Reduction of Labeling Errors in Surgical Pathology by Barcoding.
Geoffrey A Talmon, Travis Rinehart, Milissa Gerken, Jason Gerriets, David Muirhead, Scott Smith, Audrey J Lazenby. University of Nebraska Medical Center, Omaha
Background: Most quality control (QC) literature in surgical pathology focuses on diagnostic error and interobserver reproducibility. Few have examined operational issues such as specimen mislabeling and of these, most focus on errors prior to receipt in pathology. Intradepartmental labeling errors (paraffin blocks, glass slides) are potential sources of specimen misidentification. Barcoding (BC) can reduce errors by switching from a human- to an electronic-driven system for labeling, reading and verification of specimen numbers. We examined the process changes in BC and compared labeling errors in the gross room and histology pre- and post-BC.
Design: Sequential cases for a 3 month period pre and post BC implementaion were used. Blocks and slides were examined for alteration of identification numbers (erasures, strikeouts, overwrites). Data collected included number of blocks, slides and cases with error. This reflected gross room or histology errors caught and corrected prior to delivery to pathologists. QC logs, incident reports and results of molecular identity testing were used to identify labeling errors that reach the pathologist. Work processes, including QC pre- and post-BC were also compared.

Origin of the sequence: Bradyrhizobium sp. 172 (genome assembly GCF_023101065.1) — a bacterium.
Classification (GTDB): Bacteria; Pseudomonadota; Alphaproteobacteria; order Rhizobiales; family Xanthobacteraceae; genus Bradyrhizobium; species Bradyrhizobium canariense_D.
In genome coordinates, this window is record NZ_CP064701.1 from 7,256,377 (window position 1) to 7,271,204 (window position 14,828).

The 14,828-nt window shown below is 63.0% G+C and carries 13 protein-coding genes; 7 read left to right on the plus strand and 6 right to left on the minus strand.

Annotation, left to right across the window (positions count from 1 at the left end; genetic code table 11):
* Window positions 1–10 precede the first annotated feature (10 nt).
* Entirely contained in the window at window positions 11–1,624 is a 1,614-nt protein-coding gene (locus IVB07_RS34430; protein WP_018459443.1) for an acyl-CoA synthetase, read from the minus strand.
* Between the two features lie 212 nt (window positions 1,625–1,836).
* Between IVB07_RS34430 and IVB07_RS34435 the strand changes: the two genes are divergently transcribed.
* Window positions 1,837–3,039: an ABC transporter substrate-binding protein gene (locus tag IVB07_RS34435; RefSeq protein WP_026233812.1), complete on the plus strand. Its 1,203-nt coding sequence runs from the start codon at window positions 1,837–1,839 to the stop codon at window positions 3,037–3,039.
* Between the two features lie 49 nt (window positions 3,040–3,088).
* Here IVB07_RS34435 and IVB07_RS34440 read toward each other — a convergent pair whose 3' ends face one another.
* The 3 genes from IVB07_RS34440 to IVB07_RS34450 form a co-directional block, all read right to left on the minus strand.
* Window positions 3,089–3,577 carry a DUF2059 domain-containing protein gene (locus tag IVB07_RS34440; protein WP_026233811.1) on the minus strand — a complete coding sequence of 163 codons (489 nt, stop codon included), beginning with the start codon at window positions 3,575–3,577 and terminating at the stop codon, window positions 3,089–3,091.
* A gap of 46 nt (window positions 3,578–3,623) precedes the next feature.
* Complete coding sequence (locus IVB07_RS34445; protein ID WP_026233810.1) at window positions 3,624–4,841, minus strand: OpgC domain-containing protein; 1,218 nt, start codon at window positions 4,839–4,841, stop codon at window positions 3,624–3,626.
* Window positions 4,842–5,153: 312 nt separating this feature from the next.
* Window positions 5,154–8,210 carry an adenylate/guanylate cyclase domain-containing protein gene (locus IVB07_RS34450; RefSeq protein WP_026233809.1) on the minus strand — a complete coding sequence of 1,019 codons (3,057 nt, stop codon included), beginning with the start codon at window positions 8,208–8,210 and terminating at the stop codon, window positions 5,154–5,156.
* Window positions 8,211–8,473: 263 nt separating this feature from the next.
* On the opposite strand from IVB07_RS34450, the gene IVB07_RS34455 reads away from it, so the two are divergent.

Results: Following BC, workflow changed from possible batch to obligate single part process. Also, manual/visual identification and QC were replaced by electronic labeling and verification. Material from 6,104 cases (21,067 blocks;38,264 slides) from the pre-BC period and 5,964 cases (23,531 blocks;38,946 slides) from the post-BC period were examined. Pre-BC period: 200 blocks (0.9%) and 809 slides (2.1%) were initially mislabeled, involving 81 (1.1%) and 331 cases (4.5%) respectively. Through multiple QC steps, each error was corrected before slide delivery. From QC and incident logs, 5 mislabeled cases were delivered to pathologists (<.001%). No cases were found to be discrepant by DNA testing. Post-BC period: no block labeling errors occurred (0%). QC and incident reports showed 3 cases with mislabeled slides reached pathologists (<.001%, due to histotech ignoring computer error message). No cases were discrepant by DNA testing due to block or slide mislabeling.
Conclusions: Labeling errors reaching pathologists were rare. Pre-BC, errors made in block and slide labeling were substantial (0.9%, 2.1%) but multiple QC steps corrected them prior to delivery to a pathologist. Post-BC, there was a dramatic reduction in block and slide labeling (0%, <.001%). BC technology switches from a manual/visual system with human QC designed to catch and correct errors to an electronic system that prevents errors.
Category: Quality Assurance
Tuesday, March 1, 2011 11:45 AM
Platform Session: Section H 2, Tuesday Morning